For 3 days and 3 nights, the monks take turns to read about the life of King Phavet. It is said that he ruled over his father’s kingdom as a benevolent monarch, and gave away all his possessions except for an elephant. One of his villages, Gadinkha, suffered from a drought, which dried up all the lakes and rivers. The starving citizens asked King Phavet for help, who bestowed upon them his sole possession, the elephant. However, the villagers were angry as the symbolic gesture appeared unhelpful, and complained to Phavet’s father. This upset the old king, who banished Phavet, his wife Madthii, and their children to the forest.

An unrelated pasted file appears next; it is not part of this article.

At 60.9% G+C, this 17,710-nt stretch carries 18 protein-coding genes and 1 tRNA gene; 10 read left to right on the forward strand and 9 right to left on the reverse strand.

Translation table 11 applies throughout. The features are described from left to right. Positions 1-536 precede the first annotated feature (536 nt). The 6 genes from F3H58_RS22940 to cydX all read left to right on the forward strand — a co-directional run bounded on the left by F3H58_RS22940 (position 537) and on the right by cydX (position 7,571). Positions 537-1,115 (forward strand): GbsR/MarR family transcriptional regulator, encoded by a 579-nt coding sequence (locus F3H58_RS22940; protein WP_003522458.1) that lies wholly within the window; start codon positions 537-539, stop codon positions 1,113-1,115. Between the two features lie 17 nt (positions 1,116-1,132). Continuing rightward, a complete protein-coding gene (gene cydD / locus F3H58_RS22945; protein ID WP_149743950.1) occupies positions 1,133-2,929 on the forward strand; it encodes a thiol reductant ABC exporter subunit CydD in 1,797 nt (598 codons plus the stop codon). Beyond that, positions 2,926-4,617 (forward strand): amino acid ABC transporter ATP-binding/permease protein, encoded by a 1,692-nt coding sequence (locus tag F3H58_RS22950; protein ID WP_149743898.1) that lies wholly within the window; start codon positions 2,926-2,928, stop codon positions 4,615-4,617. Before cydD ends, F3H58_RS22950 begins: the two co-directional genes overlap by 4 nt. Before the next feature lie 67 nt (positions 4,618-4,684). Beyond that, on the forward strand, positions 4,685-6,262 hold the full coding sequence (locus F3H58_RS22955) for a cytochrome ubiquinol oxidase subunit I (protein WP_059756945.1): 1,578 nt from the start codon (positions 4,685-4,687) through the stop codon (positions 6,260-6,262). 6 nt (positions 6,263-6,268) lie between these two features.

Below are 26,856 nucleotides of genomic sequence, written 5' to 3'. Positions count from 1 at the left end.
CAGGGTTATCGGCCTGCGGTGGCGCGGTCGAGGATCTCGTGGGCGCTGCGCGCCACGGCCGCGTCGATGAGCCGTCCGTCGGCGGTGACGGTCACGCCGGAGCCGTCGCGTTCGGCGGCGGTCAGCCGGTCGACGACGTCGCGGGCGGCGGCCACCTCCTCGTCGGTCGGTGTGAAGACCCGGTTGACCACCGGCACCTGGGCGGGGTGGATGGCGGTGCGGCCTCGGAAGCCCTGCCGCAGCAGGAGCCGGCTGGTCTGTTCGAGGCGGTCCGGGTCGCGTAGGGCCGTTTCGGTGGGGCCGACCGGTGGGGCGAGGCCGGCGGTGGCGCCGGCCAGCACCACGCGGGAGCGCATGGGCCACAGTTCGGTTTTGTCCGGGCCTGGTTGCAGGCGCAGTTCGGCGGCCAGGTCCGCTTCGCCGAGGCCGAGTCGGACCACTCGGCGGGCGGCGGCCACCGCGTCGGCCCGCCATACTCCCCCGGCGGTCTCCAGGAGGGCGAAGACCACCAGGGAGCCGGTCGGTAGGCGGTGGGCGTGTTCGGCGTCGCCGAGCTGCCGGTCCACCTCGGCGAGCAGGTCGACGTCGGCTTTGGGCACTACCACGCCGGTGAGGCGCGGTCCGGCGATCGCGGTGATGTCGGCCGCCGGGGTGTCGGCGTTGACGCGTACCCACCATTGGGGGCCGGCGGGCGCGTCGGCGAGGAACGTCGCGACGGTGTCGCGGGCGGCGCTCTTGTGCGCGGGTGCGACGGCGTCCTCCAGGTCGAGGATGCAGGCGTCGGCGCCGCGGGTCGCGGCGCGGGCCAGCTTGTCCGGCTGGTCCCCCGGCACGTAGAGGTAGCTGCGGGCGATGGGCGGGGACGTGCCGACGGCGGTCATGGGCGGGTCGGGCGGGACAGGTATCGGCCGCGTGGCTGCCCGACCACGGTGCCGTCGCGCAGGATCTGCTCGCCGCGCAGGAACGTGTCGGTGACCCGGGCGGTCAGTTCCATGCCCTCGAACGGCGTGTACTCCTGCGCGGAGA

There, Phavet met a group passing by, and they asked Phavet to give them Madthii. He agreed and handed her and their two children over. A few months later, rains started falling on Gadinkha, and the villagers began growing rice and vegetables again. They eventually realized Phavet’s elephant had brought them luck, so they brought the animal to the old king and told him the news. This heartened him, who summoned Phavet to return and retake the throne. After his death, Phavet was reincarnated, married, and had a son. However, he divorced his wife and became a monk, eventually attaining enlightenment.